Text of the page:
<li><input type="image" .....></li>
Every day sort of thing. But then I wanted to position the <ul>, contents of the <li>s and so on with floats or relative positioning and sizing but some things just wouldn't budge. Firebug doesn't seem to always know what is what so I had to outline the elements. The outlines and borders sometimes wound up in strange positions or disjointed in Firefox. IE hardly worked at all with any styling. I didn't get to look in any other browser but that was enough proof that this isn't ready for production.
I can see why it might be hard to find something beyond developer blogs that use it. I was doing some more fancy stuff than you'd find in a blog. That doesn't mean you shouldn't try, though. I can see that simpler layouts could be made to work quite well. It's just not something I can use right now and I'm just too busy to experiment further.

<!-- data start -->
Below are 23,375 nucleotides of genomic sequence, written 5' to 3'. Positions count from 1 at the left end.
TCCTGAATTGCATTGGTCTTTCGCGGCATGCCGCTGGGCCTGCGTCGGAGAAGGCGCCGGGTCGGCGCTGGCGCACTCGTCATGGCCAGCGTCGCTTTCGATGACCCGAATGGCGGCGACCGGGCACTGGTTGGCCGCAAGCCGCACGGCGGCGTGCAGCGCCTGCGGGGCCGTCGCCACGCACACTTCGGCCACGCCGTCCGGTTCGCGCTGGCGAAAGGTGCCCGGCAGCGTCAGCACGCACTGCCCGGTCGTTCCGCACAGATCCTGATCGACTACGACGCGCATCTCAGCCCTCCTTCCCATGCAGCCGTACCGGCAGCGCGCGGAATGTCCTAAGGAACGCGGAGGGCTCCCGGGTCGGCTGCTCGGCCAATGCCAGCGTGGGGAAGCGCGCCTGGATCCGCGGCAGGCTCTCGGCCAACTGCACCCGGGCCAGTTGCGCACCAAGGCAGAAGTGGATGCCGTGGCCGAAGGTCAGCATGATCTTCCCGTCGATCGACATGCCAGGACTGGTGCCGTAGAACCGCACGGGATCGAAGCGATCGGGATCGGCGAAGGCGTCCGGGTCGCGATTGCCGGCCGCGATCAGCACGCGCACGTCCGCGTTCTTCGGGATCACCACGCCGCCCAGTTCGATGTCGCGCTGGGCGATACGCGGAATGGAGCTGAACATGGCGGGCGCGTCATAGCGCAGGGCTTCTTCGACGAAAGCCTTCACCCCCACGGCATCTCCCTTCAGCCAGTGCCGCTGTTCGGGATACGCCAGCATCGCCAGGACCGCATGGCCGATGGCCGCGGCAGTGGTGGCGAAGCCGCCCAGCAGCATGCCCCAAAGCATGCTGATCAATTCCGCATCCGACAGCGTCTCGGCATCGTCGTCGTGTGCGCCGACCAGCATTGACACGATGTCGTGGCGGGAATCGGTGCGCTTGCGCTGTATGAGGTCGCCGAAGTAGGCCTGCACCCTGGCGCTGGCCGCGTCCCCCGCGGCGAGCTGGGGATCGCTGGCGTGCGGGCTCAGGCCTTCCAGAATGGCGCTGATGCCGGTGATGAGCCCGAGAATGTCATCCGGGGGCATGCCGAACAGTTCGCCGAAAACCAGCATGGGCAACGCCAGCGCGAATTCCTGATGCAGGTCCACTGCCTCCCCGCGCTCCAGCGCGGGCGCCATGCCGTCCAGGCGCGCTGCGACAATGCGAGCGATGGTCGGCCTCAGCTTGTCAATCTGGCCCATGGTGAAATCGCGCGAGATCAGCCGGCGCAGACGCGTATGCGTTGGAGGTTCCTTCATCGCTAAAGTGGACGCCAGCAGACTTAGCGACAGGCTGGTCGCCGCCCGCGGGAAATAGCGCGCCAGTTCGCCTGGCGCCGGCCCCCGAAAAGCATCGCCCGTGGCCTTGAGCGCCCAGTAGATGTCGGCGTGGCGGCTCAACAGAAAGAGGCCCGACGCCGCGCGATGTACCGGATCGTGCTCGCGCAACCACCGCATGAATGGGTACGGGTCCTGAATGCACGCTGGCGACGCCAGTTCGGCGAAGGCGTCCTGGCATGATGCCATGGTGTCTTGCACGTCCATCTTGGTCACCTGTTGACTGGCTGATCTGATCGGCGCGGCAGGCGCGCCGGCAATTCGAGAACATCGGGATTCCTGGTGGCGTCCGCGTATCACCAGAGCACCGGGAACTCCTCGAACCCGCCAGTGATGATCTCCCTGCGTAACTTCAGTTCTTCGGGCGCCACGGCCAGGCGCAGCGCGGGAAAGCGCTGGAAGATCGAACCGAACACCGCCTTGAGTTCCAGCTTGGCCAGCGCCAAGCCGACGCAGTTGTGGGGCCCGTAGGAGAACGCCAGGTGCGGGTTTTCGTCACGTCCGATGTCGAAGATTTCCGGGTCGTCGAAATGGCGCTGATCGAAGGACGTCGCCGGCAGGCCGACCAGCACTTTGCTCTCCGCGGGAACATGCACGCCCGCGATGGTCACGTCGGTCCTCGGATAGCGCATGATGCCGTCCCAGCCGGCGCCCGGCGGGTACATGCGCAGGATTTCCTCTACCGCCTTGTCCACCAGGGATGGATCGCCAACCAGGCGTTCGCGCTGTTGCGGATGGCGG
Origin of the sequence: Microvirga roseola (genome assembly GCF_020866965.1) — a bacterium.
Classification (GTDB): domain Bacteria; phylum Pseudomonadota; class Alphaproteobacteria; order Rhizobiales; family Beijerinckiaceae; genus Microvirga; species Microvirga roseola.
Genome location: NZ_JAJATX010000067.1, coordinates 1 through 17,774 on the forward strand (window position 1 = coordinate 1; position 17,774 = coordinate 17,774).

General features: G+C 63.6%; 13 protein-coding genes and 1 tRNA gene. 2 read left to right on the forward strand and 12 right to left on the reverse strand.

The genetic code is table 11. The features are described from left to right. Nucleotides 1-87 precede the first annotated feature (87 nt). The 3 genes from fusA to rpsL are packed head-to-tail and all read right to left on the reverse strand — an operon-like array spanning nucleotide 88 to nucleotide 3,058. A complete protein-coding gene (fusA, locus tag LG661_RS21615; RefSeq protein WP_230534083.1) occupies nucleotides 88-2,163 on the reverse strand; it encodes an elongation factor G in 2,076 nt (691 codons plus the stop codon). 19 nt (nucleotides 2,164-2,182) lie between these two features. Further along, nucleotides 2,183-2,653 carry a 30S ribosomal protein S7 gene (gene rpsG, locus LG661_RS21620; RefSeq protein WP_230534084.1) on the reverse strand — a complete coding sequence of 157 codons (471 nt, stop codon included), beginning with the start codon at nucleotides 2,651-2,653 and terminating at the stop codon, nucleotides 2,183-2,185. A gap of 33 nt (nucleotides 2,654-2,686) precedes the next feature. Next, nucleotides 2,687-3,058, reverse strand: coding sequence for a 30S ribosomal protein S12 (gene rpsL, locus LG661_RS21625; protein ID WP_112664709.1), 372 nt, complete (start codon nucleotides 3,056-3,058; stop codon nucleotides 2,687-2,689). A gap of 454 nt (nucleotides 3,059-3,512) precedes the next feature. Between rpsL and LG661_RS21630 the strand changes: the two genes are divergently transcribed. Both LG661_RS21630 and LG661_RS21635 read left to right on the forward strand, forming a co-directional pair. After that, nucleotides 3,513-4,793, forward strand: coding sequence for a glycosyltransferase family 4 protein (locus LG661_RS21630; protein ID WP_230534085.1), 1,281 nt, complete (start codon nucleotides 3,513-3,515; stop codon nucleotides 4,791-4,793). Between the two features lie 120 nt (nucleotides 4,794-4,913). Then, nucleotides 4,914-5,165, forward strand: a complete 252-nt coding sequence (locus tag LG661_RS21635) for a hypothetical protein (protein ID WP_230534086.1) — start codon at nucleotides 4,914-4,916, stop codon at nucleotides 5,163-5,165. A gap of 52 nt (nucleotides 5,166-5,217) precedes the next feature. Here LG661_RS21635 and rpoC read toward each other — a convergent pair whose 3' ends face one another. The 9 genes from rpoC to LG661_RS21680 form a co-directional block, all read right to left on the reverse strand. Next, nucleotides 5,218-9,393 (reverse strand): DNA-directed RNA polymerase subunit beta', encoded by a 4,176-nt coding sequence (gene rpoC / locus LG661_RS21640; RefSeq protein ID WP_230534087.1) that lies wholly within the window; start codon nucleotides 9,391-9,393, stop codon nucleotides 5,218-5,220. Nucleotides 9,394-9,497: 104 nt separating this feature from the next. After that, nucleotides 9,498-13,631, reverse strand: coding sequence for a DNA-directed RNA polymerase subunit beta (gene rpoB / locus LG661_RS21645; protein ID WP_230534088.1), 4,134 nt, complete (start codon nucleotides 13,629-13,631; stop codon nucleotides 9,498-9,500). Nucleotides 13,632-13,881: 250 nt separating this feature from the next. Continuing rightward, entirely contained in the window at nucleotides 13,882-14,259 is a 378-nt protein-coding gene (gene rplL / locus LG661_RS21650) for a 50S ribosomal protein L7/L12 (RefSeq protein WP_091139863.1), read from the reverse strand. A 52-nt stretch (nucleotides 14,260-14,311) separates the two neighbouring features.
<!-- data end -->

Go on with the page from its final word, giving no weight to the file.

Semantic Web enthusiasts will find Ian Hickson's comments relating to HTML5 and GRDDL (Gleaning Resource Descriptions from Dialects of Languages) very interesting -- although some may find his opinion that HTML5 won't be viable for many years a bit disappointing (I was hoping to see HTML5 implemented and stable before I "kicked the bucket" -- now I am not so sure!)
There is no doubt that HTML5 (and even now HTML 4.01) will be used extensively in Semantic Web data manipulation.
Last edited by jamesicus; Jan 23, 2009 at 04:30. Reason: added information